We need to reduce the load on the main core running the main task or increase its speed. With HT enabled we give that core an '01' to reserve the entire core to the one task or P3D (and FSX) will put their second major task on that sister logical processor.

 

A lot of homework to be done?

No.

Time the scenario loading with a stopwatch and add cores until you see only a small increase in loading speed. That's the point whereby the motherboard is saturated.

Ensure nothing else runs on the main core or increase its speed. Use AMs and .BATs to 'corral' your other exe apps onto those lesser important cores.

You can see 20% improvements by doing that tuning right and perhaps use more autogen or run cooler, whatever is the choice ultimately.

 

 

Edited by SteveW

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Posted (edited)

Well having read that wall of text 😁, I have concluded that it's simply a pain having an i7 with a load of cores. I'll stick with i5. I got P3Dv4 to bring an end to ceaseless tweaking and I'm not about to start again with stop watch tests, frame rate monitoring et al, especially with loading times being so long.

Edited by ckyliu

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A lot of homework has been done for you. The proper way to go about things has been understood since FSX came out. However FSX and P3D are not the same (under the hood), and they both do different things with respect to affinity. So a programmer working on these sims and others would know these things since they are a commercial asset.

With P3D which is D3D11 we can see what it does without the aid of software tools written in-house. Turn on HT and remove the AM from the jobscheduler section Prepar3d.CFG. This provides AM=0=number of LPS e.g. 4 core+HT = 11,11,11,11=255 (there's always an AM!).

In P3D turn down everything until it's bald landscape. In Task manager look at the graphs. You can see one LP of the main core (top left) does more work. Now increase settings and eventually we see the sister core also becomes utilised. That's actually taking throughput from core zero. We allocate '01' to that core and all that work is moved onto the next real core.

 

 

 

 

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2 minutes ago, ckyliu said:

Well having read that wall of text 😁, I have concluded that it's simply a pain having an i7 with a load of cores. I'll stick with i5. I got P3Dv4 to bring an end to ceaseless tweaking and I'm not about to start again with stop watch tests, frame rate monitoring et al, especially with loading times being so long.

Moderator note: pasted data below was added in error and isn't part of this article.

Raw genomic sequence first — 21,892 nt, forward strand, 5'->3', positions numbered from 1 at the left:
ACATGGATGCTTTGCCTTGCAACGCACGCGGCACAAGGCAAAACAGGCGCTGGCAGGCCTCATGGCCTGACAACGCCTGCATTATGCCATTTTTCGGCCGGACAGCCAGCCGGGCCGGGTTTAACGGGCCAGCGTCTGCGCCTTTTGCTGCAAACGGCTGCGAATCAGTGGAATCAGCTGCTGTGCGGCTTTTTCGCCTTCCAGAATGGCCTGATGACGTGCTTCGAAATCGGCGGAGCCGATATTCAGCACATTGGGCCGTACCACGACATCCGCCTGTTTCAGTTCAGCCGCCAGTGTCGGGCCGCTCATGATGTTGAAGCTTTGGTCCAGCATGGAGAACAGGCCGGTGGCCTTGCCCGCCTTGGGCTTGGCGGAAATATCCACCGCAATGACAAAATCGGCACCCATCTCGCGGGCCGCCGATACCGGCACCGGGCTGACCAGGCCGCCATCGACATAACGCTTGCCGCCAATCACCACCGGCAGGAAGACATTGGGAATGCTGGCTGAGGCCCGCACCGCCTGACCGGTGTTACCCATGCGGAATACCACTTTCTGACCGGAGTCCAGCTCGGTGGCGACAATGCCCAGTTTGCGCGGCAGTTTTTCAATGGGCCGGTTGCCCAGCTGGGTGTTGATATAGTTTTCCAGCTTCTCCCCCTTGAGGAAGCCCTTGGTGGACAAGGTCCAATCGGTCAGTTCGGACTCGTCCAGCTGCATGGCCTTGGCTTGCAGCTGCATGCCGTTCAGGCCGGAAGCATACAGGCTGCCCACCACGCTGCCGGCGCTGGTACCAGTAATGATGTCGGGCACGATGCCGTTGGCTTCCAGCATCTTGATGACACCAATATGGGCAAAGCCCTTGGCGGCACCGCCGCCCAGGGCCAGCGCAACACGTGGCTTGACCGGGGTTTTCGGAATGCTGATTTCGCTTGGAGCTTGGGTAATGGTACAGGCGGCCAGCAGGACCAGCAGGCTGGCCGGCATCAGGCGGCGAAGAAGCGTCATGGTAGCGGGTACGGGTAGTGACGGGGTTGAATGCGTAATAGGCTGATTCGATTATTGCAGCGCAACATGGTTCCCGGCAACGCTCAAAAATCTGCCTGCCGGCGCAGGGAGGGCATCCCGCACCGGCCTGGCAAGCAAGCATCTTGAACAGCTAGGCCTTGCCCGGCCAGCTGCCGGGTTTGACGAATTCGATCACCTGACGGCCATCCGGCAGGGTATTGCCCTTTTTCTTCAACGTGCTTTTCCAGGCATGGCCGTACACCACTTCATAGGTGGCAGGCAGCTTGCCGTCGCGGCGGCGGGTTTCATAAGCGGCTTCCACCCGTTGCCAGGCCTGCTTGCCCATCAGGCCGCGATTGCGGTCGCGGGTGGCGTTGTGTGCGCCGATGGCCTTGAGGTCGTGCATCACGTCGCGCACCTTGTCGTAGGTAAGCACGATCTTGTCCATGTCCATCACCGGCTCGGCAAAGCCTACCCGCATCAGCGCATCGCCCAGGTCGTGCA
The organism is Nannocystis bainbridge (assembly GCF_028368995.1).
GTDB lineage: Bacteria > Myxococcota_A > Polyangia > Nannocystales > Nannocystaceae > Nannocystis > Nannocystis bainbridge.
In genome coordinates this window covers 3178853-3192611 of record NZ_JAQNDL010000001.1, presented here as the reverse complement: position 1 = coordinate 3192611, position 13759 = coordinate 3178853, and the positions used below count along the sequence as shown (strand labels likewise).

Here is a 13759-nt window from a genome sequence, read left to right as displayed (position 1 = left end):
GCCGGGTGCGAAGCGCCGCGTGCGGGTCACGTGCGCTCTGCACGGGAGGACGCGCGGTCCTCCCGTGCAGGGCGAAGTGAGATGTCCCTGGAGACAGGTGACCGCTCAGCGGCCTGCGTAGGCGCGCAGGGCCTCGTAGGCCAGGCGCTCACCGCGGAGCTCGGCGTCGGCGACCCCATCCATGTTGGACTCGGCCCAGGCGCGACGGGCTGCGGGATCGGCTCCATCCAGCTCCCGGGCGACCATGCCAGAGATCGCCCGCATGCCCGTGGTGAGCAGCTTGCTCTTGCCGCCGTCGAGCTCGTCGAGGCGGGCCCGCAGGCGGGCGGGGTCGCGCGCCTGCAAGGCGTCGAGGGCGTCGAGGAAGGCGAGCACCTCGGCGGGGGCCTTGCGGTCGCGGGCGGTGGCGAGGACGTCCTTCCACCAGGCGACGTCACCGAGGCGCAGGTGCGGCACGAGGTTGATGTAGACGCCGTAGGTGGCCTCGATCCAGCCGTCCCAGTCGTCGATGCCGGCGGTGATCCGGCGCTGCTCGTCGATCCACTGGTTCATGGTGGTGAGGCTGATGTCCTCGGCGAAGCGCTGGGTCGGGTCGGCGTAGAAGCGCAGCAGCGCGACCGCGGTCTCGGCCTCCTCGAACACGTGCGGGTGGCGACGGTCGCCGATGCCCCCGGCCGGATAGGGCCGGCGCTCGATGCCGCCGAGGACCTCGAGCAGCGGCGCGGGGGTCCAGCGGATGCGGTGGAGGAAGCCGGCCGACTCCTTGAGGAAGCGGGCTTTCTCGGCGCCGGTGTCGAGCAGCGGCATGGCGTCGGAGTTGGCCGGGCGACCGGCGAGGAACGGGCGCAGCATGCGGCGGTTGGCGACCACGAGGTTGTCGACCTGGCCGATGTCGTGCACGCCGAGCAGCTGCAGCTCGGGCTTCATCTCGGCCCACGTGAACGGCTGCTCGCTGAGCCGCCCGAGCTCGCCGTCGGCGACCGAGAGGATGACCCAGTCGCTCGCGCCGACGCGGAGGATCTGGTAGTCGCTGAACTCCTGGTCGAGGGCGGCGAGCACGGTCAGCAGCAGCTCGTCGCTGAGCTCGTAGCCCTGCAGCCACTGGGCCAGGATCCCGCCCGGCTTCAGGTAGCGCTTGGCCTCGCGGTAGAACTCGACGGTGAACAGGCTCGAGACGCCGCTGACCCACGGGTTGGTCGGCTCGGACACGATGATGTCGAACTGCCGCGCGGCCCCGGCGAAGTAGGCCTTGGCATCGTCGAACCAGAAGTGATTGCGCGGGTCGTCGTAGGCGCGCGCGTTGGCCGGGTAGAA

Wall of text if you like :biggrin: - however it's a lot less than already typed out in the thread. And spells out how easy it is to deal with when it appears to be made out to be some kind of wizardry. It's not much to it really.

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Posted (edited)

Leaving it all alone it works perfectly adequately, and even with HT on as I showed above it's perfectly aware. That is, until we want more. The purpose of these kind of threads is to find out if there's more and what to do to get it. The 'wall of text', I get it, that's tongue-in-check, but detracts unfairly from what is actually a useful guide to so many. I wouldn't bother with it otherwise

Go ahead and get the ultimate PC with 32 cores +, it's still going to work OK for these sims, and fun to have. But they are ALSO suited to rendering say CAD or creative 3D and video transferring which the time to render each frame is not a critical fps time. Not necessarily worse, that's down to configuration. For example, HT will move away from mainstream games PCs since it's an awkward platform for games.

 

Edited by SteveW

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Wow, lot to take in, some very knowledgeable people here. I will try turning off HT to see if there is any difference, and I may try the AF settings, but I am quite happy with the 9900k performance, but as I stated in my op I was just checking that default settings in the bios is fine. Thanks again for all your reply's and suggestions.

John.  

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Posted (edited)

@SteveW It's not actually that much text, it's just that you did it across several sequential posts so it looked a lot. It is helpful to newbies and I read and absorbed it all, before deciding it all seems a lot of hassle for modest gains. Some folks will do anything to gain that 0.1% advantage and that's fair enough, but that's not me, I'm time (and cash) poor. And I think in some instances newbies read similar advice and are disappointed afterwards that it wasn't a transformational panacea.

Edited by ckyliu

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23 minutes ago, ckyliu said:

@SteveW It's not actually that much text, it's just that you did it across several sequential posts so it looked a lot. It is helpful to newbies and I read and absorbed it all, before deciding it all seems a lot of hassle for modest gains. Some folks will do anything to gain that 0.1% advantage and that's fair enough, but that's not me, I'm time (and cash) poor. And I think in some instances newbies read similar advice and are disappointed afterwards that it wasn't a transformational panacea.